Police raid leading Islamic college in Australia
ONE of Australia's best-known Islamic colleges has been raided by police and government investigators on suspicion its three campuses have rorted the student subsidies payable for non-government schools.
The Australian Islamic College's campuses at Kewdale in Perth's south and Dianella and Thornlie in the city's north were raided at 9am yesterday by 28 fraud squad officers and 10 investigators from the federal Department of Education, Science and Training investigations unit.
The officers took three truck- loads of computers and documents from the college campuses and the college's headquarters in the southern Perth suburb of Booragoon. The raids followed an investigation of several months into the school's use of student subsidised funding programs by the Commercial Crime Division.
The federal Government gave the college $13.3 million in funding in 2006.
It is possible for schools and colleges to make fraudulent subsidy claims by "double counting" students, "ghosting" students or inflating rent payments.
"You can do all sorts of things hypothetically (to rort the subsidy system)," said Detective Inspector Arno Albrecht, from the Commercial Crime Division
He said that as far as he was aware, the Major Fraud Squad had not been involved in a raid on a school in the state before.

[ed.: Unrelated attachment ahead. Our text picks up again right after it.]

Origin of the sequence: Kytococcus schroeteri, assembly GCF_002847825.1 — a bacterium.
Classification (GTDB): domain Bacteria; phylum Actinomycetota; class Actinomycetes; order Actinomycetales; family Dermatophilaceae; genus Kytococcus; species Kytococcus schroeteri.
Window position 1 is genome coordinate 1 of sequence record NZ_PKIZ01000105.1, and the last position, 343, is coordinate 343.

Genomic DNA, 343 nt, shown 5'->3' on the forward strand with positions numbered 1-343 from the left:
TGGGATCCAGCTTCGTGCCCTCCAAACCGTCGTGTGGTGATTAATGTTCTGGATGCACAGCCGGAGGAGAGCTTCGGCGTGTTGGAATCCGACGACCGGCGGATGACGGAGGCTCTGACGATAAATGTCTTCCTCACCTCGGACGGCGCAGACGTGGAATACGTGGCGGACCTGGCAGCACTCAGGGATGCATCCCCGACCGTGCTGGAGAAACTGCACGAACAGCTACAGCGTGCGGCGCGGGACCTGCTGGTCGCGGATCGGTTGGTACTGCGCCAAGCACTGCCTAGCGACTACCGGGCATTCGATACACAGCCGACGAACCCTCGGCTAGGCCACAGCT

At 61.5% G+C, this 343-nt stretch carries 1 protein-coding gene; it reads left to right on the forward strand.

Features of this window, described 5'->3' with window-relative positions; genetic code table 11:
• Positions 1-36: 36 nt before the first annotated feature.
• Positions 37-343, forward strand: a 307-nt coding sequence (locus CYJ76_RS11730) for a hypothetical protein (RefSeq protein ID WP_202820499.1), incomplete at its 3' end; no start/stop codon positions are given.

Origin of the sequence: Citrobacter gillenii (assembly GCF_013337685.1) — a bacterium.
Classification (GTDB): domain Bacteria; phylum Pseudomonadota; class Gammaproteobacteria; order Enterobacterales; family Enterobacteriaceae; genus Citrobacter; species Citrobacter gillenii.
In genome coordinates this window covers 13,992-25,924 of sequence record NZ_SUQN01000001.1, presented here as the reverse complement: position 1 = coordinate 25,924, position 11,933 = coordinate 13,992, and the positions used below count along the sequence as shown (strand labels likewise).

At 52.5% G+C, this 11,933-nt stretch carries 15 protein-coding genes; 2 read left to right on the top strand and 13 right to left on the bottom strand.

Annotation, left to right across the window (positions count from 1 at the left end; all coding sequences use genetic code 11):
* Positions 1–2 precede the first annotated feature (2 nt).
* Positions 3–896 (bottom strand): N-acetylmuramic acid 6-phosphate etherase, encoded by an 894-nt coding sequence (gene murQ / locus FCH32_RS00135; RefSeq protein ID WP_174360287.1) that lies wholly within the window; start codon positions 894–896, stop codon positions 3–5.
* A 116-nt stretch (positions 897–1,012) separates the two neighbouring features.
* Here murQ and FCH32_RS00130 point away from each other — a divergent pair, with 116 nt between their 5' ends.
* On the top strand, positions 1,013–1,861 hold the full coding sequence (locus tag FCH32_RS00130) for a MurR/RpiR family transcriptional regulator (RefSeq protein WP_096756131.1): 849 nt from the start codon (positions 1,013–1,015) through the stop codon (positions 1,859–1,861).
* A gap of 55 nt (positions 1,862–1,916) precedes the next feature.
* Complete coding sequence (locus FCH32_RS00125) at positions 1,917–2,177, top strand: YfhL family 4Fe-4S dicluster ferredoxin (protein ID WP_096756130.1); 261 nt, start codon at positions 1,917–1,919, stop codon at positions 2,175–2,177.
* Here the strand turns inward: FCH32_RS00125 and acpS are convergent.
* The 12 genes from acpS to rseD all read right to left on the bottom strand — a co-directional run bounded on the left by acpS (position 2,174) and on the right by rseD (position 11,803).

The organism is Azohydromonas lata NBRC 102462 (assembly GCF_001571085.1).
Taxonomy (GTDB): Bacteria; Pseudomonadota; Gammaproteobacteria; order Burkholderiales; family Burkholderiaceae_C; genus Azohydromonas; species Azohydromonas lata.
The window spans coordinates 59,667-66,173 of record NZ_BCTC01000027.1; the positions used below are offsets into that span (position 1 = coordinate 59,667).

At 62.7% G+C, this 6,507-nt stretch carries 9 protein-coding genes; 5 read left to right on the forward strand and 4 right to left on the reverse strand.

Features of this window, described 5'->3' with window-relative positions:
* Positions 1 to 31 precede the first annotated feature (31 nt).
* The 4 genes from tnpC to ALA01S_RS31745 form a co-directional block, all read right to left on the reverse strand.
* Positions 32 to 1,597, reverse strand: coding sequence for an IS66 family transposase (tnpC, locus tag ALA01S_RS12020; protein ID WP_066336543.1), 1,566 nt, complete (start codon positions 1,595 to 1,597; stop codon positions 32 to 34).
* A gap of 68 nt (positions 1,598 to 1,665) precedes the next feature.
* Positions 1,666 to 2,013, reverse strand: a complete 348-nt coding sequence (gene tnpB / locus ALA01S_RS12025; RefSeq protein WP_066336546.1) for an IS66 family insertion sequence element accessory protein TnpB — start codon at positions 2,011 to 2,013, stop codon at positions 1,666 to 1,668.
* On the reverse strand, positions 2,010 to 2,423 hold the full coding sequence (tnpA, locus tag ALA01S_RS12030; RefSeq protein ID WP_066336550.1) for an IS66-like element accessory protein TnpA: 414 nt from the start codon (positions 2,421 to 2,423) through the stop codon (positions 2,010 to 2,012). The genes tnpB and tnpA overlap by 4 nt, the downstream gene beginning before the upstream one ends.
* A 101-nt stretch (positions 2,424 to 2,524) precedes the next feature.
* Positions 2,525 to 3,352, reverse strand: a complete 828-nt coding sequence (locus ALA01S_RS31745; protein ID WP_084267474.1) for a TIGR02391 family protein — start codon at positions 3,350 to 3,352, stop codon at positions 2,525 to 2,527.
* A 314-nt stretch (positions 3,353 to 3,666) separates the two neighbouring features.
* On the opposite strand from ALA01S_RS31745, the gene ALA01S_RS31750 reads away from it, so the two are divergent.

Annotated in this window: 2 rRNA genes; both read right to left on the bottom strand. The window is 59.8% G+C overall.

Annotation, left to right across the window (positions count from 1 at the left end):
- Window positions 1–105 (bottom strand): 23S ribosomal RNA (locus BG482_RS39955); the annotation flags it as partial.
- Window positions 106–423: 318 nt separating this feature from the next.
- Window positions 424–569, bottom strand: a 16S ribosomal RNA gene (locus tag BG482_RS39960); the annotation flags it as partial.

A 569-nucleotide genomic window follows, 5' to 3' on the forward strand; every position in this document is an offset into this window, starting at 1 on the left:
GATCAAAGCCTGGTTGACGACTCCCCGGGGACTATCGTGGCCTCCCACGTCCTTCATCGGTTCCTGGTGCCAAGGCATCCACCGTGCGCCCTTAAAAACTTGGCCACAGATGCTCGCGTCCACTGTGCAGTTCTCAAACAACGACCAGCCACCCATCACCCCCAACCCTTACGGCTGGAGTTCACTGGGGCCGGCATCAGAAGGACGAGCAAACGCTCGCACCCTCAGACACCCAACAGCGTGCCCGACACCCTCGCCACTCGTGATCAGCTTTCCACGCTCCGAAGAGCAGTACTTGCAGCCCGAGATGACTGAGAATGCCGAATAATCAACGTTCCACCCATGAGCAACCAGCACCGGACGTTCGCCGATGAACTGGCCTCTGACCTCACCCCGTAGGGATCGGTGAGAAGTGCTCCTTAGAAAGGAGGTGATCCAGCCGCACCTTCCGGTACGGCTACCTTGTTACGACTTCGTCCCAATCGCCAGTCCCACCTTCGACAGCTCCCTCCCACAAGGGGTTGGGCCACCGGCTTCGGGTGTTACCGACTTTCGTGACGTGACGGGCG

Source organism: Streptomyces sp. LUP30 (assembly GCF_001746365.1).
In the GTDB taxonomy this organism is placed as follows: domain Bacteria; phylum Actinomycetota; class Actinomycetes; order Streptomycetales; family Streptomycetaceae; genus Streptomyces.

The Australian Islamic College has 2000 students from kindergarten through to Year 12 across its three campuses, which are staffed by 250 teachers.
The founder and current director and administrator of the college, Abdallah Magar, refused to comment on the raids.
Mr Magar founded the school in 1986. "The outcome of this environment would be full academic achievement, protection from social diseases coupled with success in the hereafter by being saved from the hellfire," he said.
In November last year, it was one of 35 signatories to a letter accusing the media of hysteria and sensationalism in reports on Sheik Taj Din al-Hilali's comments likening scantily clad women to uncovered meat.
An internal investigator last year accused Australia's peak Islamic council of funding its activities with public money siphoned off from a non-profit Muslim school.
The Sydney-based accounting firm Worrells was commissioned to prepare a report on the Australian Federation of Islamic Councils' finances after members raised concerns about the use of funds within the federation.
Australia: Islamic College Raided By Police